The acclaimed author of the book “Purple Bananas: How Prince Saved Me and Other Selections from the Soundtrack 2 My Life” remembers the Purple One five years after his untimely passing
How much did Prince’s death affect me? Enough to make me write a book.
I went through something akin to a mental breakdown following Prince’s death in April, 2016. The death affected every aspect of my life, from my social life (I was prone to crying jags for weeks at a time, sometimes at the mere thought of Prince) to my sex life (I actually experienced my first bout of impotence about a week after Prince died).
I wrote my book as a way to exorcise the pain I felt, which was unlike any other loss I’ve ever experienced. Losing Prince was like losing my best friend. And I had never even met the man.
But I’d been in the same building as him and that was just as good. I saw him perform a total of five times and it kills me that my daughter will only get to see him perform on YouTube and blu-Ray. She’ll never know the thrill of her first Prince concert, dancing her little heart out to Daddy’s favorite singer.
For all I know, maybe it’s best I never met Prince. I’d heard many stories about him being aloof and kind of a prick. But I would’ve loved to have gotten the chance to tell him, to his face, how his music saved a shy, scared-to-death little boy with undiagnosed autism. I once put down a filet knife from my wrist—I always was a tad melodramatic—after playing Prince’s song “Anna Stesia,” from his underrated Lovesexy. Prince’s song “Little Red Corvette” guided me through my first ever makeout session with a girl. “But it was Saturday night, I guess that makes it all right…” Yes, it does, Prince. And I thank you for it.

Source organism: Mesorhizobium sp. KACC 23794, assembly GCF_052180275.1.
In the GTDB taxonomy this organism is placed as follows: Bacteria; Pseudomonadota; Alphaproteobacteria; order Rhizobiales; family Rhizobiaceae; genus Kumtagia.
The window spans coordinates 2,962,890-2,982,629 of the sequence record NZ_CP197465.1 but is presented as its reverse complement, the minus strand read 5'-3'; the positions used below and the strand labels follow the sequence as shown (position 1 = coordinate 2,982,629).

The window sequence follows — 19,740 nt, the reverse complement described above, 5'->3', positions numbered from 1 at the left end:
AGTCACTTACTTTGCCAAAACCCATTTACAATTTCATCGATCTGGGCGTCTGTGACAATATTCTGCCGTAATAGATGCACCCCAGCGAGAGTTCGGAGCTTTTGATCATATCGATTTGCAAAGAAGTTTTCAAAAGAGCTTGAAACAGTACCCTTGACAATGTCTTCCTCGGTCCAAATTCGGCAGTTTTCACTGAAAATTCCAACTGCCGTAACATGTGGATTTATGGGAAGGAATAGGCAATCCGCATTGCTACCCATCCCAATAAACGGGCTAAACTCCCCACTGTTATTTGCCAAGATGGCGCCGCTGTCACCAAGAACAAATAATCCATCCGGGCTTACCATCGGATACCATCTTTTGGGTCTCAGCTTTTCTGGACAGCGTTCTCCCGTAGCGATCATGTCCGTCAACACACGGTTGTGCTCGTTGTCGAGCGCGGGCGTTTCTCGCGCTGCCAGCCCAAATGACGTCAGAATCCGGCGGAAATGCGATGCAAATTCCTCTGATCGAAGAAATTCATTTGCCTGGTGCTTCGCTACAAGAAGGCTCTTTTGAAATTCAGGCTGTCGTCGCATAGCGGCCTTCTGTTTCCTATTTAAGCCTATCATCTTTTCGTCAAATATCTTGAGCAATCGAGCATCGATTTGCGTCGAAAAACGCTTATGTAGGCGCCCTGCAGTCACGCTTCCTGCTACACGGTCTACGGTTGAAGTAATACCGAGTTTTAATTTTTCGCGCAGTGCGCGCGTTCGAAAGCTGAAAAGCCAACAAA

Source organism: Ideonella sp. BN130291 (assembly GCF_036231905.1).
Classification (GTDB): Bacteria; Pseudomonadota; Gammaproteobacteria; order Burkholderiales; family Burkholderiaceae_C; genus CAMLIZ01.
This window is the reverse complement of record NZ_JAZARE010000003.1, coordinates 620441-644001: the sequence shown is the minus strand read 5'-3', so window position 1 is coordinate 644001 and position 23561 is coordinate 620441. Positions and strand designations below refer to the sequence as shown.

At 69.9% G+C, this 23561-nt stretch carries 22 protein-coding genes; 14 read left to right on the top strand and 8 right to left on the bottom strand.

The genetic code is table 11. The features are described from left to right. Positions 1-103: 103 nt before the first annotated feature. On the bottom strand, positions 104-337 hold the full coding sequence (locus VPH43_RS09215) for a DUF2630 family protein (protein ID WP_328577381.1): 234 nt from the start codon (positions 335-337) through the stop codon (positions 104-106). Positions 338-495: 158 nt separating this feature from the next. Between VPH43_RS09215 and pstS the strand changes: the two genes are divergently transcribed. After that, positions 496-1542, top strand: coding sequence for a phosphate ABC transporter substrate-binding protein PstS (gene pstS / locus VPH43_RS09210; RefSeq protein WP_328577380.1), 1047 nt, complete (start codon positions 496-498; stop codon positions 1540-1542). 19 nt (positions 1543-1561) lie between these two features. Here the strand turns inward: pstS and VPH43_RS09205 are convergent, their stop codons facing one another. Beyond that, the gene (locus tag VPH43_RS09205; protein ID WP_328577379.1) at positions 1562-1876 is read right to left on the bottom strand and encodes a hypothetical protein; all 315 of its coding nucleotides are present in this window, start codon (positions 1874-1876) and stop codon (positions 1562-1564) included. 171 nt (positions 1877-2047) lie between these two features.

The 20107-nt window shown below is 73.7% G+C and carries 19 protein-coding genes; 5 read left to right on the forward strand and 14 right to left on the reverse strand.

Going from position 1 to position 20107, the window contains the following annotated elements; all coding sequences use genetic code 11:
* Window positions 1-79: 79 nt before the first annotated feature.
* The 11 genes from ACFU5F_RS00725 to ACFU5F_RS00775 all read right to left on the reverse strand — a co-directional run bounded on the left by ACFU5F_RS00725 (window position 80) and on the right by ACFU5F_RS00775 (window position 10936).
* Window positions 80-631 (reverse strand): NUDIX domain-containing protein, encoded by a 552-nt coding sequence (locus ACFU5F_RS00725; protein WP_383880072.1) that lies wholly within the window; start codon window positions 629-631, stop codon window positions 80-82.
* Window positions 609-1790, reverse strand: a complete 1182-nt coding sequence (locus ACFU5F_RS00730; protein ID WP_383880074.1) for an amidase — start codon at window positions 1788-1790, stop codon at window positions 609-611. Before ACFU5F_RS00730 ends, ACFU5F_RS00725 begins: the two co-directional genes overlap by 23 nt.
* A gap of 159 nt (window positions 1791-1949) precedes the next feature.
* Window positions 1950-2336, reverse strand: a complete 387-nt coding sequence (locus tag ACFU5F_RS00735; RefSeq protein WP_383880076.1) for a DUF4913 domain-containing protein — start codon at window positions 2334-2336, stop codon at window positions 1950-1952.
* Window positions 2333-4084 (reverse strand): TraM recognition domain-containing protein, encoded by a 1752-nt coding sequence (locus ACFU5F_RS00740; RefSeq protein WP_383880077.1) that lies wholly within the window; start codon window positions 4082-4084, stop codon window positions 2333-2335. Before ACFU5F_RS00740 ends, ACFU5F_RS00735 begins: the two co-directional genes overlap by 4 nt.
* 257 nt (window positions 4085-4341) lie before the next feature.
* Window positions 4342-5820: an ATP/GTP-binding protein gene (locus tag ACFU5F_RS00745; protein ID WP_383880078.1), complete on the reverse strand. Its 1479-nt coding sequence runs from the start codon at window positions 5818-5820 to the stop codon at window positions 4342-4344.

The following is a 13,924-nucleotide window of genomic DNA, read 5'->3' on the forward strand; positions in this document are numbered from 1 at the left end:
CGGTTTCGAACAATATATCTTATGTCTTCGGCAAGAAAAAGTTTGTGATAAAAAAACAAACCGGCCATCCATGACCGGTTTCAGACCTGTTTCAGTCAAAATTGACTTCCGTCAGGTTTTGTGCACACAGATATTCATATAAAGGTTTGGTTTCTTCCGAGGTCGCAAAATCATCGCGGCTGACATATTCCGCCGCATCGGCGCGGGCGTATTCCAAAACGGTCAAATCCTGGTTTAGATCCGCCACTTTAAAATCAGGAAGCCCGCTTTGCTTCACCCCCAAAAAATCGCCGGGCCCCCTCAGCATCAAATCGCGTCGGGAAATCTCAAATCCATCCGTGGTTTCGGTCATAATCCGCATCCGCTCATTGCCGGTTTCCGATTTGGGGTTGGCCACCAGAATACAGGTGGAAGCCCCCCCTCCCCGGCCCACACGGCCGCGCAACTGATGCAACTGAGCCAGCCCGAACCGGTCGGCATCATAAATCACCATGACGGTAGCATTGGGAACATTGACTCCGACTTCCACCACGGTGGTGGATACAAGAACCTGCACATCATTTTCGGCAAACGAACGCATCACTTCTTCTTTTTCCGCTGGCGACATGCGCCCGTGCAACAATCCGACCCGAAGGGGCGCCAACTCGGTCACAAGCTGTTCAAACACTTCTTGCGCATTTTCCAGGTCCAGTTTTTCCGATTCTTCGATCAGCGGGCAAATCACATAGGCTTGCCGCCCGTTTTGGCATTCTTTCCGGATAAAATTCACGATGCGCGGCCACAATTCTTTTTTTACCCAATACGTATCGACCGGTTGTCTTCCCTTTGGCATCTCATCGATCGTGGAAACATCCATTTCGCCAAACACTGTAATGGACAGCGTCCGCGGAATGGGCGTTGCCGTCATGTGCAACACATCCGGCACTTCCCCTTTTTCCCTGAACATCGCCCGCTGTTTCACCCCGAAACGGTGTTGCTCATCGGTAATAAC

AUDIO: Prince “Anna Stesia” (Live from One Nite Alone…Live!)
I stuck by Prince all these years, even during the symbol years in the ‘90s where it was seriously uncool to admit you were a Prince fan. I skipped a class in college to go buy The Gold Experience. The first album I ever made love to was disc II of Emancipation. And I’ll totally throw down with anyone who suggests that Chaos and Disorder was not the Dirty Mind of the ‘90s.
Prince taught me the importance of being your own person. Wear the fabulous, garish clothes that scream of being a human peacock. Do your hair up nice each day, even on your days off. Pay particular attention to your personal grooming and always present yourself as “clean.” That’s what Prince said to Oprah in ’96 when she asked him “Are you always this pretty? Even on a normal day?” Prince’s on the money response: “On a normal day, I’m clean!”
More importantly, Prince taught me about the value of hard work. All that great music that he gave didn’t just come from nowhere. He created it all. Every last note. The guy was a workaholic for the same reason I am: You want to satisfy a creative itch that can never really be scratched. Work yourself to death in the name of creating art—you’ll never regret it.
The man has been gone five years and I’m still mourning him. I think we all are. It’s just that genius doesn’t come along that often. As much as I love some of the music that’s being played now—I predict Billie Eilish will still be making damn good music in 20 years—I just can’t help but cry when I think—REALLY think—about the fact that Prince is gone.
But I’ll never stop looking for that purple banana. Even if they DO put me in the truck. Thanks to Prince, we’ll always have a reason to go crazy. I miss you, Mr. Nelson. And I love you. Thank U 4 sharing Ur gifts.